As he waited on the lawn outside Holladay Hall on Dec. 10, the Memorial Belltower rising tall behind him, NC State senior Alexander Figgatt held tight to a small, white box, as his parents, Shelly and Patrick Figgatt, stood nearby.
As a student, Alexander was looking forward to what was about to happen, but it seemed possible on that Tuesday afternoon that Shelly, who received her undergraduate degree in 1993 and her DVM from the College of Veterinary Medicine in 1997, was perhaps the most excited family member in the moment.
“She’s been in touch every day this week, asking if this is still happening,” Alexander said.
That white box held both Alexander and Shelly’s NC State class rings, and the event they awaited was the opportunity for those rings to spend the night inside the tower.
This ring ceremony, formally called the Fellowship of the Ring, a twice-a-year ritual now for more than a decade at NC State, didn’t exist when Shelly and Patrick (’92) were students. These days, however, any alumnus or any student who has purchased a ring gets this chance to place their ring for the overnight stay in the well-known structure. In addition to those students and alumni placing rings, NC State ROTC members being commissioned may place their gold bars in the tower to spend the night.
“As an alumna, my ring does get to go in with his,” Shelly said. “When he said he wanted to go to State, I was excited – coming back here and having it come full circle with him is just a really neat thing.”
Patrick, who did not place a ring in the tower, was just as enthusiastic to be back on campus to witness this more newly minted university tradition.
“As much as has changed at State, the Belltower hasn’t,” he said.
The three were among hundreds who waited on the lawn that afternoon.
Tom Stafford, retired vice chancellor for student affairs, and Benny Suggs, executive director of the NC State Alumni Association and associate vice chancellor for alumni relations, got the crowd fired up before they began lining up to enter the tower’s Shrine Room.
Though there was no ring ceremony in his day, Suggs, a first-generation college student when he attended NC State, remembers picking up his class ring with a feeling of pride, like he was “walking across the Brickyard, feet not touching the ground.”
“I did leave my ring in the Belltower, later, and Tom said it would be different,” Suggs said. “Today, this ring is infused with the spirit of the wolf.”
Stafford, who leads regular Belltower tours now, talked to students about the history and significance of the tower and of their experience.
“We’re starting the ceremony on sacred ground,” Stafford said of where they stood.
In the fall of 1889, the first students to enroll at what was then the North Carolina College of Agriculture and Mechanical Arts moved into the top floors of Holladay Hall. Once the only part of campus, it’s now the northeast tip of a sprawling, two-part campus.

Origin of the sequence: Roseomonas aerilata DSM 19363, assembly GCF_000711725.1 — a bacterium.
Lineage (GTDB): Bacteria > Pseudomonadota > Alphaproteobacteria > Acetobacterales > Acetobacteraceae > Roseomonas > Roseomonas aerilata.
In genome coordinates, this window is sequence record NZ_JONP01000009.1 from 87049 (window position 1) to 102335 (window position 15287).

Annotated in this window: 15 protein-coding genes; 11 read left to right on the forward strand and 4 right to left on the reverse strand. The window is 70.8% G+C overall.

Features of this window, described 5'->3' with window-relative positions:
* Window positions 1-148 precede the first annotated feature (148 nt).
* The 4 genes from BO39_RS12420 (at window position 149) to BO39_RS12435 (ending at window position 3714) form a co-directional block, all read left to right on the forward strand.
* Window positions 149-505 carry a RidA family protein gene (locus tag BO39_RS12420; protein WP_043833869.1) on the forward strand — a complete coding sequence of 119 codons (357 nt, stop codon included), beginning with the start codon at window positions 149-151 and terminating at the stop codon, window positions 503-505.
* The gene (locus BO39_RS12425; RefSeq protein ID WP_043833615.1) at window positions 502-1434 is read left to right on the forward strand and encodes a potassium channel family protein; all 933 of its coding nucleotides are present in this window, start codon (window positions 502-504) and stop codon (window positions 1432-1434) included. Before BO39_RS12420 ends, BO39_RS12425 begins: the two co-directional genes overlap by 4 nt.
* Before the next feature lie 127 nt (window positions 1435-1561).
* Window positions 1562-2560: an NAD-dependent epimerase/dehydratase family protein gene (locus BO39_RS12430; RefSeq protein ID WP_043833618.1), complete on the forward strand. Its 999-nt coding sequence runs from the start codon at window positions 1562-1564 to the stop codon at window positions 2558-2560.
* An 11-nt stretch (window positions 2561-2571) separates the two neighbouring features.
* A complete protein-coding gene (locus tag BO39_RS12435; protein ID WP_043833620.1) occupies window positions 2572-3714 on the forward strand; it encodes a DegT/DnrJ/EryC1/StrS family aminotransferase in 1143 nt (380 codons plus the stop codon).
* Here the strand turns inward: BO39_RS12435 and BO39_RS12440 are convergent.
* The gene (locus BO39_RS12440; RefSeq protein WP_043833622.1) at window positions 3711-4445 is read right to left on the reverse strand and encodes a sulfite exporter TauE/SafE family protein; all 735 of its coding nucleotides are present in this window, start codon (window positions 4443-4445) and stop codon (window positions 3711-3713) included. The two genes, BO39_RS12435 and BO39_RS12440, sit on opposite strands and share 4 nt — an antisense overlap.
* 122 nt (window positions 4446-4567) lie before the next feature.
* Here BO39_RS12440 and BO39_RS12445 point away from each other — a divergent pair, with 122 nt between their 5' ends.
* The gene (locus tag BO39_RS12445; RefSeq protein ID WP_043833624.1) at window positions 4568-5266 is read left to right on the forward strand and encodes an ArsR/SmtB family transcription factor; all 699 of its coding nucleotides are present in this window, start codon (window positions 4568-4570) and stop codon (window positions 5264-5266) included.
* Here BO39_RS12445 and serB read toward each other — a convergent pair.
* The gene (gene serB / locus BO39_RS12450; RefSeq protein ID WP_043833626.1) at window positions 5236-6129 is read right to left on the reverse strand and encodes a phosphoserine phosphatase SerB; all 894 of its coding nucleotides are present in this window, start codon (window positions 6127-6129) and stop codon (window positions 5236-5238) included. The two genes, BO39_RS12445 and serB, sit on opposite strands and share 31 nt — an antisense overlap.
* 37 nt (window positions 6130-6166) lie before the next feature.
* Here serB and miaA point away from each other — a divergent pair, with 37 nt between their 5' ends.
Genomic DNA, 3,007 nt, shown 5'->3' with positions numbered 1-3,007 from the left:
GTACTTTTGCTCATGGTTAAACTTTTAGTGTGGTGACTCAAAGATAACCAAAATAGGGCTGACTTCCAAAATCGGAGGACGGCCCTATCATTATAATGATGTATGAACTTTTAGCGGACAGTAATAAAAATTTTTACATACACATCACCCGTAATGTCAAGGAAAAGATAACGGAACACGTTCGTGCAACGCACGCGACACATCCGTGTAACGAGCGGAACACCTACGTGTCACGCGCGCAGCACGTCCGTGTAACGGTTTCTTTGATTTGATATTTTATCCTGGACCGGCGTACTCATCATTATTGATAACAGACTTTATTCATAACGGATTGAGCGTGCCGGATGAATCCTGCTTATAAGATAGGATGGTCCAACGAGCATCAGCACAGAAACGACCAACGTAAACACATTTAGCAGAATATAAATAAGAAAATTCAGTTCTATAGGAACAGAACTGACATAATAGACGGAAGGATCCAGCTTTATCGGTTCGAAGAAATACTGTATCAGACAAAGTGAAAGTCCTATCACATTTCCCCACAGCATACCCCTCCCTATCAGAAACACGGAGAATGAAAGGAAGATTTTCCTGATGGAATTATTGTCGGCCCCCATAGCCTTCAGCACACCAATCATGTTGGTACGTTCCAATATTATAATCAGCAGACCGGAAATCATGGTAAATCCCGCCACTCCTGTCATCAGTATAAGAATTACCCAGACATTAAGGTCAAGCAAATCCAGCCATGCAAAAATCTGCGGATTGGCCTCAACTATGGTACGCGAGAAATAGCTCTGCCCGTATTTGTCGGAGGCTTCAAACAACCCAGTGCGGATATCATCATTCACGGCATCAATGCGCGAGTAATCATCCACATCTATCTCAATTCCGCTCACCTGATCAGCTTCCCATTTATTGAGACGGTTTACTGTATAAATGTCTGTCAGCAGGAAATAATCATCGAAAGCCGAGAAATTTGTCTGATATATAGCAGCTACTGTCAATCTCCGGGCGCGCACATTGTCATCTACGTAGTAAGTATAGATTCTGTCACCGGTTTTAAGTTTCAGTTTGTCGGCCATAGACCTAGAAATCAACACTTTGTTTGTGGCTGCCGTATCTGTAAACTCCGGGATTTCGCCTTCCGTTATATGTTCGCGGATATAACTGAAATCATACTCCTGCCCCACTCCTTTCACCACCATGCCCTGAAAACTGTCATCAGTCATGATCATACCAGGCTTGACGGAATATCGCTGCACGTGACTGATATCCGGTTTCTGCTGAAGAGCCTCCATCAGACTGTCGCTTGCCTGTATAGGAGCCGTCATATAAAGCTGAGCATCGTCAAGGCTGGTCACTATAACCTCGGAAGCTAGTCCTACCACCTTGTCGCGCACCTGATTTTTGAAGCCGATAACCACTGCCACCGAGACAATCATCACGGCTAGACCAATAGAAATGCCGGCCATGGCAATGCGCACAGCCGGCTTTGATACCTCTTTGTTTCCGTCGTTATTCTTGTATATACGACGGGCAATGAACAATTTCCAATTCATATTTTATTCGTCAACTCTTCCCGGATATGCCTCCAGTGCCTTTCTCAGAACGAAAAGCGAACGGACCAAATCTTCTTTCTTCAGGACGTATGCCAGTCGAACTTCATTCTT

“The first students at NC State walked across this ground many, many times,” Stafford said.
This December’s particular group of students and alumni had the opportunity to place their rings during what could be considered another special moment in NC State history. The Belltower is in the midst of a major restoration that will include the installation of bells; the ring ceremony was timed for a short period during which scaffolding that had been surrounding the Belltower for a few months was removed and work was briefly halted.
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“This is the most iconic structural building on our campus,” Stafford told the crowd. “There is no better place on campus for your rings to spend the night.”
Students lined up to enter the Belltower one at a time. They placed their ring boxes in front of the plaque bearing the names of fallen alumni from World War I, to whom the Belltower is dedicated as a memorial. Sometimes friends stepped in together, or like the Figgatts, family members joined as well.
Once the rings are placed and the Shrine Room door is locked, there’s a bit of secrecy behind exactly what happens to those rings during the night (and we’re not spoiling it). Students return to Reynolds Coliseum the following evening for a formal ceremony where they walk across the stage to reclaim their ring. It’s only during that ceremony that Stafford reveals to the crowd exactly what kind of magic he thinks the Belltower bestows upon the rings.
Ivey Brewer, a junior, had a sister, father and brother-in-law who attended NC State. She placed her ring in tribute to both family and university traditions.
“It was a tradition that I wanted to be a part of,” Brewer said. “It made me feel more connected to the university.”
She was joined by her friend, Spencer Johnson, also a junior, who added that the experience is a shared connection for students across campus, regardless of college or major.
“Everyone who gets a ring can participate,” Johnson said. “We all have something in common now.
“When we get them back tomorrow, it’s going to be really exciting. I think we’ll feel proud.”
Though the two friends don’t graduate immediately, Brewer said she plans to wear her class ring during those last final exams of her senior year, maybe bringing a little of that Belltower magic along with her.
“It signifies a lot,” she said. “It’s about all of the hard work you’ve put in.”